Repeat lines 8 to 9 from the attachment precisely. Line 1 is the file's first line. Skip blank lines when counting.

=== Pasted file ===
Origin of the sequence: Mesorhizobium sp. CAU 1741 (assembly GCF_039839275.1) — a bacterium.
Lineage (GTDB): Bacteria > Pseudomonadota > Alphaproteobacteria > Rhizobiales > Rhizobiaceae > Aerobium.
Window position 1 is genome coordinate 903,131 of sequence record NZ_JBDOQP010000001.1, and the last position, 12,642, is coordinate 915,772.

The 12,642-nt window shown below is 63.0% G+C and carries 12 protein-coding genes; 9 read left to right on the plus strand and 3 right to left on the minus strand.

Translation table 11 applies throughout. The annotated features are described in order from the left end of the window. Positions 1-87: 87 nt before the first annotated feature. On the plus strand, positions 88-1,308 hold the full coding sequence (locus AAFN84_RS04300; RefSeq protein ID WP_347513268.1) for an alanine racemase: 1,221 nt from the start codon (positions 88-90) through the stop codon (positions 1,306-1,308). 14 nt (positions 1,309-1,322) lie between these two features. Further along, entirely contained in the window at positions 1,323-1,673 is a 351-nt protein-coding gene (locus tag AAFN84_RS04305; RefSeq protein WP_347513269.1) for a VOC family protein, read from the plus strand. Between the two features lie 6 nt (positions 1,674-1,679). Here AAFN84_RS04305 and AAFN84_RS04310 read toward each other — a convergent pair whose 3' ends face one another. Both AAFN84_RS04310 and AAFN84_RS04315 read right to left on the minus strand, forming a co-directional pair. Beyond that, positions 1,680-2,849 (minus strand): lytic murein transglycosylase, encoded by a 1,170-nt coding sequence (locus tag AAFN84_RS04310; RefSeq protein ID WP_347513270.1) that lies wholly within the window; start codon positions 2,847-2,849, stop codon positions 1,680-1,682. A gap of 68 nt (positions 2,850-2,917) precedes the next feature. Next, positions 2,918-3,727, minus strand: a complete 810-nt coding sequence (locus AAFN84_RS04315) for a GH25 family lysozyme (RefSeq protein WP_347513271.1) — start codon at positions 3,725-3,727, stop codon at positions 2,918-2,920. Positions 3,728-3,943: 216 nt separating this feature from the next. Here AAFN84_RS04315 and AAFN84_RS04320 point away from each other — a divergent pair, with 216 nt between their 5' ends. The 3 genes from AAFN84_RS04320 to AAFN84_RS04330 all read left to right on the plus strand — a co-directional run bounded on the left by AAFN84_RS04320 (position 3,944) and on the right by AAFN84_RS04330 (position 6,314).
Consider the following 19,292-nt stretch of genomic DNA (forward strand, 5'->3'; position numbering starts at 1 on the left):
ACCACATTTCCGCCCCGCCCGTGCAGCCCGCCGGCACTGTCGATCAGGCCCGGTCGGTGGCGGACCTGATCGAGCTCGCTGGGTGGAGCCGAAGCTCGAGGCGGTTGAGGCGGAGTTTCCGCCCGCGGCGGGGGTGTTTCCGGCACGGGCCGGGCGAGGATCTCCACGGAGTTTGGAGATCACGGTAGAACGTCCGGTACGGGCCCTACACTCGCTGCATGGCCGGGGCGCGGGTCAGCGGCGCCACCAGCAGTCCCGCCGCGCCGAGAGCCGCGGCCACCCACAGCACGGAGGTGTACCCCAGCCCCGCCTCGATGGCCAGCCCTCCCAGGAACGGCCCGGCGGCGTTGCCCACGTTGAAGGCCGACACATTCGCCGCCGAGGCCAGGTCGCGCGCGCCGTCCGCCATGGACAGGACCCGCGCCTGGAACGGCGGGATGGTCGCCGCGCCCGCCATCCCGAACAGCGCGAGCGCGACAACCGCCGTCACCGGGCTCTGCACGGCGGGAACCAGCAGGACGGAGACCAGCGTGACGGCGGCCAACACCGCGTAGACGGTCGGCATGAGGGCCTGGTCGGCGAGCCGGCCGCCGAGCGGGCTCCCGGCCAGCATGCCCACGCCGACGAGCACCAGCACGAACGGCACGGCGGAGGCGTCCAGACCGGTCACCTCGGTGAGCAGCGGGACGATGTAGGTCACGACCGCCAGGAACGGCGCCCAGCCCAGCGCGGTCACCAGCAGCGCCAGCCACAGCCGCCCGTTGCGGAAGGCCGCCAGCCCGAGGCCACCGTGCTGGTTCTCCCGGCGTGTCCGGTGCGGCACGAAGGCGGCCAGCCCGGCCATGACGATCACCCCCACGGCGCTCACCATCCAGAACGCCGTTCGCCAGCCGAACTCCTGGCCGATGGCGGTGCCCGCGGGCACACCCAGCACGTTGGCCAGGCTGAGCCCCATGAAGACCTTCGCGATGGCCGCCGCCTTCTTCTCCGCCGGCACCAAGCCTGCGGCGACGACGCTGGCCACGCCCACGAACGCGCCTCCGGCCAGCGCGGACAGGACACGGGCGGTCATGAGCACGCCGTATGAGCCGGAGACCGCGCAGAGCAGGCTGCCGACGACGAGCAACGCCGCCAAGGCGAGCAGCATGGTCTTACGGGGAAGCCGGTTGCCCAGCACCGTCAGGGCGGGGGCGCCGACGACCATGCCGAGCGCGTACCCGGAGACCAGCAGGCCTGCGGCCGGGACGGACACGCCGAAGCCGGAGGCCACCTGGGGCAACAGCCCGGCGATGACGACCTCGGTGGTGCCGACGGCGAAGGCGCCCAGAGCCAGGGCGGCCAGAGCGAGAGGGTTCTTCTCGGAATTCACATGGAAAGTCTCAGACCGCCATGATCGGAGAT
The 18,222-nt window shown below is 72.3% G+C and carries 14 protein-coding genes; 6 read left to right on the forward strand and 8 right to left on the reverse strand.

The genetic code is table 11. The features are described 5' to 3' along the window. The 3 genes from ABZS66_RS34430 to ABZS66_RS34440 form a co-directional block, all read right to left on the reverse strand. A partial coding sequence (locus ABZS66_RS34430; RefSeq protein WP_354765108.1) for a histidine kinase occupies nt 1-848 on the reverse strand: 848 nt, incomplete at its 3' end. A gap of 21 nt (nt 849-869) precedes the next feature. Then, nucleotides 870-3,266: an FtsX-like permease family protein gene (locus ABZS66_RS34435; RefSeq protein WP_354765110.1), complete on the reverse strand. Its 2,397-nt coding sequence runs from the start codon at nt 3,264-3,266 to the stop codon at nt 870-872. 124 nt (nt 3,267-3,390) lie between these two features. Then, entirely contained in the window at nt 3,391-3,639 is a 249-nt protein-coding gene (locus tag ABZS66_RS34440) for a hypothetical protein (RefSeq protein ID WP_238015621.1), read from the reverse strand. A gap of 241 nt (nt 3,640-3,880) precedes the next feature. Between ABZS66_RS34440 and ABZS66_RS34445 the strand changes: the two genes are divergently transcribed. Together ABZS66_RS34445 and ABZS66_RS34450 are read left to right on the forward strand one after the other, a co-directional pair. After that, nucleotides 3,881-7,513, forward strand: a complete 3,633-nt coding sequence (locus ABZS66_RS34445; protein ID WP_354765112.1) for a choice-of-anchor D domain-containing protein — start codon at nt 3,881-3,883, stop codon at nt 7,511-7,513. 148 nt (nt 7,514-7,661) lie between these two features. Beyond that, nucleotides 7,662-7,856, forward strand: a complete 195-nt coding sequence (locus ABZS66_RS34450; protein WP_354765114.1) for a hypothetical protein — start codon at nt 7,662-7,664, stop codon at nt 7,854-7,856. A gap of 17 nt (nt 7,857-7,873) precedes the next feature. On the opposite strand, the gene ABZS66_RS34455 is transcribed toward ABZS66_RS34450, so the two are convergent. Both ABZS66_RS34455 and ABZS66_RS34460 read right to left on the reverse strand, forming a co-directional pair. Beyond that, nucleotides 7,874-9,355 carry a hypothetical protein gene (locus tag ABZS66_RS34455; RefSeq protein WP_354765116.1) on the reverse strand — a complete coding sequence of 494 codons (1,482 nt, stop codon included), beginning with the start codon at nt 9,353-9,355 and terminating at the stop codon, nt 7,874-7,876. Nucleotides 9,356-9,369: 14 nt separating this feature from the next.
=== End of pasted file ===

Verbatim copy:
The 18,222-nt window shown below is 72.3% G+C and carries 14 protein-coding genes; 6 read left to right on the forward strand and 8 right to left on the reverse strand.

The genetic code is table 11. The features are described 5' to 3' along the window. The 3 genes from ABZS66_RS34430 to ABZS66_RS34440 form a co-directional block, all read right to left on the reverse strand. A partial coding sequence (locus ABZS66_RS34430; RefSeq protein WP_354765108.1) for a histidine kinase occupies nt 1-848 on the reverse strand: 848 nt, incomplete at its 3' end. A gap of 21 nt (nt 849-869) precedes the next feature. Then, nucleotides 870-3,266: an FtsX-like permease family protein gene (locus ABZS66_RS34435; RefSeq protein WP_354765110.1), complete on the reverse strand. Its 2,397-nt coding sequence runs from the start codon at nt 3,264-3,266 to the stop codon at nt 870-872. 124 nt (nt 3,267-3,390) lie between these two features. Then, entirely contained in the window at nt 3,391-3,639 is a 249-nt protein-coding gene (locus tag ABZS66_RS34440) for a hypothetical protein (RefSeq protein ID WP_238015621.1), read from the reverse strand. A gap of 241 nt (nt 3,640-3,880) precedes the next feature. Between ABZS66_RS34440 and ABZS66_RS34445 the strand changes: the two genes are divergently transcribed. Together ABZS66_RS34445 and ABZS66_RS34450 are read left to right on the forward strand one after the other, a co-directional pair. After that, nucleotides 3,881-7,513, forward strand: a complete 3,633-nt coding sequence (locus ABZS66_RS34445; protein ID WP_354765112.1) for a choice-of-anchor D domain-containing protein — start codon at nt 3,881-3,883, stop codon at nt 7,511-7,513. 148 nt (nt 7,514-7,661) lie between these two features. Beyond that, nucleotides 7,662-7,856, forward strand: a complete 195-nt coding sequence (locus ABZS66_RS34450; protein WP_354765114.1) for a hypothetical protein — start codon at nt 7,662-7,664, stop codon at nt 7,854-7,856. A gap of 17 nt (nt 7,857-7,873) precedes the next feature. On the opposite strand, the gene ABZS66_RS34455 is transcribed toward ABZS66_RS34450, so the two are convergent. Both ABZS66_RS34455 and ABZS66_RS34460 read right to left on the reverse strand, forming a co-directional pair. Beyond that, nucleotides 7,874-9,355 carry a hypothetical protein gene (locus tag ABZS66_RS34455; RefSeq protein WP_354765116.1) on the reverse strand — a complete coding sequence of 494 codons (1,482 nt, stop codon included), beginning with the start codon at nt 9,353-9,355 and terminating at the stop codon, nt 7,874-7,876. Nucleotides 9,356-9,369: 14 nt separating this feature from the next.